Getting Rid Of Weeds In Flower Beds

How can I safely get rid of weeds in my flower beds?

Wilda Scott

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May 3, 20080 found this helpful

I hate weeds! But something that helps, try spreading black plastic around the plants ( under the mulch), or you might try shredded newspaper under the mulch.Either helps out.

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May 3, 20080 found this helpful

Put half white vinegar & half water in a spray bottle & spray on the weed, but stay away from any flowers! Boiling water also works.

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May 4, 20080 found this helpful

You can also buy this stuff called preen.

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May 4, 20080 found this helpful

I always use a generic version of Preen. It is a weed preventer not weed killer. You must read the directions. You get all the weeks and grass out and work up the soil. Then spred the product on the soil. Then you must work it in slightly with a rake or I just go along and do it with my hands (wearing garden gloves). It is then suppose to be wattered. But I sometimes don't do this. It does not prevent all weeds from germinating but helps alot. It doesn't keep grass out. That you must pull out on a regular basis. Here's something to keep in mind, do not use it where you may want to plant seeds (flowers or vegetables). It doesn't know the difference between good seeds and bad seeds. It will prevent the flower or vegetable seeds from germinating too. Also, there is one that had fertiziler in it too.

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May 5, 20080 found this helpful

Pour table salt all over them and then pour white vinegar on top of the salt - do this on a really hot, sunny day and they will not last long!

Editor's Note: This will kill weeds but could also kill your flowers. A little salt 1 tbsp. in 1 gallon of vinegar with about 1/2 tsp of dish soap then sprayed on the weeds on a hot sunny day will kill just the weeds. Make sure you only spray it on the weeds.

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May 6, 20080 found this helpful

Take a hoe and dig them out. Its good exercise and its better not to use pesticides around anyway. My gardens are beautiful and I'm retired.

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May 7, 20080 found this helpful

I tried boiling water some time back, and it definitely works, but there's a problem. You'll kill the earthworms!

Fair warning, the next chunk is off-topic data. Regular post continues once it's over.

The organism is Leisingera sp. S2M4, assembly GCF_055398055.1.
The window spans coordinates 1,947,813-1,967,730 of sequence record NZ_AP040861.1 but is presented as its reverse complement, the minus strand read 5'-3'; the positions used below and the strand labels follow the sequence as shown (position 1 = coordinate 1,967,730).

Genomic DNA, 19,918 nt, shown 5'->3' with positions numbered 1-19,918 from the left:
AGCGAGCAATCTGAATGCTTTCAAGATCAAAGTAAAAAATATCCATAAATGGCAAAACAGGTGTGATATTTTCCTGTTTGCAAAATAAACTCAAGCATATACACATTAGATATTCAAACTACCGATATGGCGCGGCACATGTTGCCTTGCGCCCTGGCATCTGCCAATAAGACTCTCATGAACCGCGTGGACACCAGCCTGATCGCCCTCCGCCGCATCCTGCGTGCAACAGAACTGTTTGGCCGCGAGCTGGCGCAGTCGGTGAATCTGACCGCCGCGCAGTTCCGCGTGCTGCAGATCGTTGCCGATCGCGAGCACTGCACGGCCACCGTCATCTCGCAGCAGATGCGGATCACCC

Last year, I got pieces of cardboard wet (soak them with water), and cover the weeds with them. Make sure the weeds aren't exposed to sunlight. This year, my garden is almost weed-free! I have lots of earthworms, too, and the soil has improved a million times over!

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May 8, 20080 found this helpful

If you have bare dirt and enough room between your plants, a hoe will cut off seedlings below the ground and they won't come back. I find a Hula Hoe (or wiggle hoe) more fun and easier to use, but it offers less control, so I don't use it close to my desired plants.

For bindweed, which comes back no matter how deep I dig it, I take a cheap artist's paint brush and brush Round-up generously on all the leaves on a sunny day. The Round-Up (or equivalent) is taken up by the leaves and drawn down to the roots, where it (hopefully!) will kill the weed, without harming its neighbors. I don't like using poisons, but I think this is an appropriate time to use it judiciously.

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May 14, 20080 found this helpful

I agree with momma red and KBlueyes. I cover the area with either plastic, or cardboard or rocks. It kills weeds and grass underneath without getting nasty chemicals in your ground water which eventually goes to your waterways, the fish, and your drinking water. Studies are showing that municipal filtration does not remove many chemicals, so we have to think about what we use in the soil and garden. There is a trend toward encouraging "rain gardens" to filter water going to waterways. No chemicals should be used.

Covering with cardboard, old carpet, plastic, or newspapers is called soil solarization and will kill pathogens in soil prior to planting crops.

Here is something from about.com:

Cover the raked, moistened area with a clear polyethylene sheet. The edges of the sheet can be held down by cinder blocks to keep the plastic from blowing away. If the raking I had you do above was done diligently enough, there will be no sharp objects sticking up to puncture the plastic. "The plastic can be clear construction grade plastic and vary in thickness from 1 to 6 mils," writes Carl Strausbaugh, University of Idaho. In the Northern Hemisphere, the best time for soil solarization is June and July, when the sun's at its peak. Keep the sheet tightly stretched out over the area for 4-6 weeks. During that time, the sun will be killing weeds for you -- "cooking" them before they have a chance to sprout! Plant pathogens will be killed, to boot.

Now you truly have a "clean slate" with which to work. Remove the plastic and lay down landscape fabric.

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April 13, 20100 found this helpful

Hey Wilda: This is a very good question! "Safely" being the key word. Our company recently wrote an article on just this topic.

We have found that the best solution is actually a combination of tactics. I would suggest laying down professional-grade landscape fabric and then spray only as needed. If possible, we like to use "drip" irrigation for shrubs so that weeds have less of a chance to grow in between plants.

If you are interested, here is the link to the article: http://www.stacklandscape.com/flower-beds.html

Hope that helps! -Thomas

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